The political reaction to the Occupy crackdowns was interesting to watch. In the 1990s, it had been the right wing—particularly the far right—that was up in arms over police militarization. Recall the outrage on the right over Waco, Ruby Ridge, and the raid to seize Elián González. The left had largely either remained silent or even defended the government’s tactics in those cases. But the right-wing diatribes against jackbooted thugs and federal storm-troopers all died down once the Clinton administration left office, and they were virtually nonexistent after September 11, 2001. By the time cops started cracking heads at the Occupy protests, some conservatives were downright gleeful. The militarization of federal law enforcement certainly didn’t stop, but the 9/11 attacks and a friendly administration seemed to quell the conservatives’ concerns. So long as law enforcement was targeting hippie protesters, undocumented immigrants, suspected drug offenders, and alleged terrorist sympathizers, they were back to being heroes.That sounds familiar, actually. As noted at the NYT, a majority of Americans are okay with NSA wiretapping, as long as it's their party in charge:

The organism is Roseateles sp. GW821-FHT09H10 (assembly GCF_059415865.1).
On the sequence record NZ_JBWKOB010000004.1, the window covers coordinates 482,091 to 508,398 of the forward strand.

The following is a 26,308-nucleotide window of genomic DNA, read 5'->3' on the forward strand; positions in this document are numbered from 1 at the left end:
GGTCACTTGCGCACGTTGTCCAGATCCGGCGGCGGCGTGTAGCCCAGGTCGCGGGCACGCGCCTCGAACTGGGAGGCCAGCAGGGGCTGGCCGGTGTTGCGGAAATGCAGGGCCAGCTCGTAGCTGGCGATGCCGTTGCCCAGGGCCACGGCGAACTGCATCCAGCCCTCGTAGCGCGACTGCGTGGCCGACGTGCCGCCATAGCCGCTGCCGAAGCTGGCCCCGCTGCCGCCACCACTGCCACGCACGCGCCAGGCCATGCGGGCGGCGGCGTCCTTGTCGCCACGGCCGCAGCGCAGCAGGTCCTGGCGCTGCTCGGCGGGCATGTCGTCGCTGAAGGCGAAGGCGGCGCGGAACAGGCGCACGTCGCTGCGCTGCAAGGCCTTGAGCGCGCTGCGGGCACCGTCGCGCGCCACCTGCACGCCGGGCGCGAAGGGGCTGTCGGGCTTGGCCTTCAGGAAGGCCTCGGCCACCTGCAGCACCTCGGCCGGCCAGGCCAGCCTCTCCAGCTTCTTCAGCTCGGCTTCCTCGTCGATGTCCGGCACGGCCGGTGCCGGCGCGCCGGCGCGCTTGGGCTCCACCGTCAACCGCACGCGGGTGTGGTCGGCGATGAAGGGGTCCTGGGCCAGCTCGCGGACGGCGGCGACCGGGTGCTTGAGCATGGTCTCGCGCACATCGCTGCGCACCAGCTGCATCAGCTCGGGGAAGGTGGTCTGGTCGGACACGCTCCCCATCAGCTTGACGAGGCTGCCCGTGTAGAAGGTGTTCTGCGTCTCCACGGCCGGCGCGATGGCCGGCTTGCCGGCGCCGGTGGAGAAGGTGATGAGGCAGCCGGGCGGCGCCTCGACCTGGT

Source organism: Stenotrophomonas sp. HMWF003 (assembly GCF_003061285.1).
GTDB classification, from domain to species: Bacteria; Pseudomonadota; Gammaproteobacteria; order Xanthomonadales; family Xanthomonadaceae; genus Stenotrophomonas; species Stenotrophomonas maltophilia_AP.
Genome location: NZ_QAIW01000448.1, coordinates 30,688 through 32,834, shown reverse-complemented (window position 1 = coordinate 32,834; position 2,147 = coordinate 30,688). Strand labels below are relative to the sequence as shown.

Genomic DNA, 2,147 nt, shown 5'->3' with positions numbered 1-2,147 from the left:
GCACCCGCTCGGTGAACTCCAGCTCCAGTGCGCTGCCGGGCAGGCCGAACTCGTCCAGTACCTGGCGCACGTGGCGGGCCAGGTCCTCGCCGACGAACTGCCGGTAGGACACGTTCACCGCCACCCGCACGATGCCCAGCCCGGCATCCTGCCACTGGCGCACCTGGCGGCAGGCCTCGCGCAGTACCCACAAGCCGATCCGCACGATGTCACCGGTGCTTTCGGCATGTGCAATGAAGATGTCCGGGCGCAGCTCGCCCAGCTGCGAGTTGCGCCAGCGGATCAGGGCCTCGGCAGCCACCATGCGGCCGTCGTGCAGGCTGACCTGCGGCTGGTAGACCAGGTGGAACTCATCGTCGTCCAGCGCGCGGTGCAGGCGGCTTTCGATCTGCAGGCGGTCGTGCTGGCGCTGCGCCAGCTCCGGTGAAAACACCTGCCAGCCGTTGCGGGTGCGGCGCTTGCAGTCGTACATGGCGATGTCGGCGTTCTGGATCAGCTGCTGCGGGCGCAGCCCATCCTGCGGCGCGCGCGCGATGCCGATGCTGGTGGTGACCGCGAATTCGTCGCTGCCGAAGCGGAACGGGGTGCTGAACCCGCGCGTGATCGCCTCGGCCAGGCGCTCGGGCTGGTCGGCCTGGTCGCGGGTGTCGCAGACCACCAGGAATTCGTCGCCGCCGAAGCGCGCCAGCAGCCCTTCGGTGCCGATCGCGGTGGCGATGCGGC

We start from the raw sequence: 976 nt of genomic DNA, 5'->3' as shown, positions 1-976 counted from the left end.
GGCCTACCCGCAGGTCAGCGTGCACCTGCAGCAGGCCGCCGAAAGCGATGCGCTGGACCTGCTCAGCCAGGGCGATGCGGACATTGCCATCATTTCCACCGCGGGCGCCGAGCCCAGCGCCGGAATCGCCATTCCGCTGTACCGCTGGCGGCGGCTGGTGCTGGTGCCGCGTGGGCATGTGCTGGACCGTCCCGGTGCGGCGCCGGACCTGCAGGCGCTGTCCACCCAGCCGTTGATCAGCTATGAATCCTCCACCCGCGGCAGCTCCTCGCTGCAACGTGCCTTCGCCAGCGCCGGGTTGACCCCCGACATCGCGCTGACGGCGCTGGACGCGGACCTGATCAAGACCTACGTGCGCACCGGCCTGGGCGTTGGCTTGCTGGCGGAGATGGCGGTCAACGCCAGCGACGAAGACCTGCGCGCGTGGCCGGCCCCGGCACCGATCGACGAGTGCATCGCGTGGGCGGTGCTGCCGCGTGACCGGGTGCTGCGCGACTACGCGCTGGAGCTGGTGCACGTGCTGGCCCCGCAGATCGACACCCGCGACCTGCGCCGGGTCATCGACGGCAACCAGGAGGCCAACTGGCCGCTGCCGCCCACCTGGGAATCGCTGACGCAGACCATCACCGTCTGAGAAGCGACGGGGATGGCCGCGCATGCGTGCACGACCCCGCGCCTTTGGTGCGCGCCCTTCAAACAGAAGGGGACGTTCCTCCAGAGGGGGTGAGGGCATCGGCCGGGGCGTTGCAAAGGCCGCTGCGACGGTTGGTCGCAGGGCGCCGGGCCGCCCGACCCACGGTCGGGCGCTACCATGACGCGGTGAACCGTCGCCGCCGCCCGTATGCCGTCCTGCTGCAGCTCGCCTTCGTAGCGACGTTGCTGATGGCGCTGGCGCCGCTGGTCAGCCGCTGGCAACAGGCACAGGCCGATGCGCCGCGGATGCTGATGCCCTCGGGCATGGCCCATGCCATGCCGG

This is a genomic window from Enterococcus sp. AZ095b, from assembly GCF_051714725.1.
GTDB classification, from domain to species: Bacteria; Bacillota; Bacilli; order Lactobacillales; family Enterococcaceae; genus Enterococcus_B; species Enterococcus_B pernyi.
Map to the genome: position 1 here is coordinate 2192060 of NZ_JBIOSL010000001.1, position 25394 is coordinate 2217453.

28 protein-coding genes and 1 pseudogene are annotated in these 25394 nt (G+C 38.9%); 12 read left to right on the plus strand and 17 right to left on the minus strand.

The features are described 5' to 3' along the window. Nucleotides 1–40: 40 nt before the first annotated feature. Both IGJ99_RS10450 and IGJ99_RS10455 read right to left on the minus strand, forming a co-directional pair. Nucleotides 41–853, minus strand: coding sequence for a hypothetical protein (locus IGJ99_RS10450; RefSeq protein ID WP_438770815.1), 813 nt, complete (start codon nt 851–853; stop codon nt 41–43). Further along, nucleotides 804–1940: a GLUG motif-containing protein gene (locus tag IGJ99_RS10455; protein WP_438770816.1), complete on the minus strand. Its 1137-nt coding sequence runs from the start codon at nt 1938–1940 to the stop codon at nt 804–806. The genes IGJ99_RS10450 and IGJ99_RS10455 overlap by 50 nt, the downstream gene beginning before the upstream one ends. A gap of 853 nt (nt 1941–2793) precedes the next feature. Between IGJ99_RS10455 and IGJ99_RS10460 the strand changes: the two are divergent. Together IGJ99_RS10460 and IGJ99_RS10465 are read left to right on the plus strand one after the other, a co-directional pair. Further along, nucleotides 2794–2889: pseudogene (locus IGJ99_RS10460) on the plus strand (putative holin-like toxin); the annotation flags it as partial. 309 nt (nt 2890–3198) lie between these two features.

In 2006, when George W. Bush was president, just 37 percent of Democrats said the N.S.A. surveillance program was acceptable, while 61 percent said it was not. Now those numbers are 64 percent and 34 percent respectively.Blatant partisanship, it seems, is slowly yielding to more and more authoritarian government in America. When one half of the country refuses to stand up for the rights of the other half--and this is reciprocated--the rule of law slowly erodes.
Republicans appear to be fair-weather fans as well. In 2006, 75 percent said the program was acceptable, and 23 percent said it was not. Now 52 percent find it acceptable, and 47 percent unacceptable.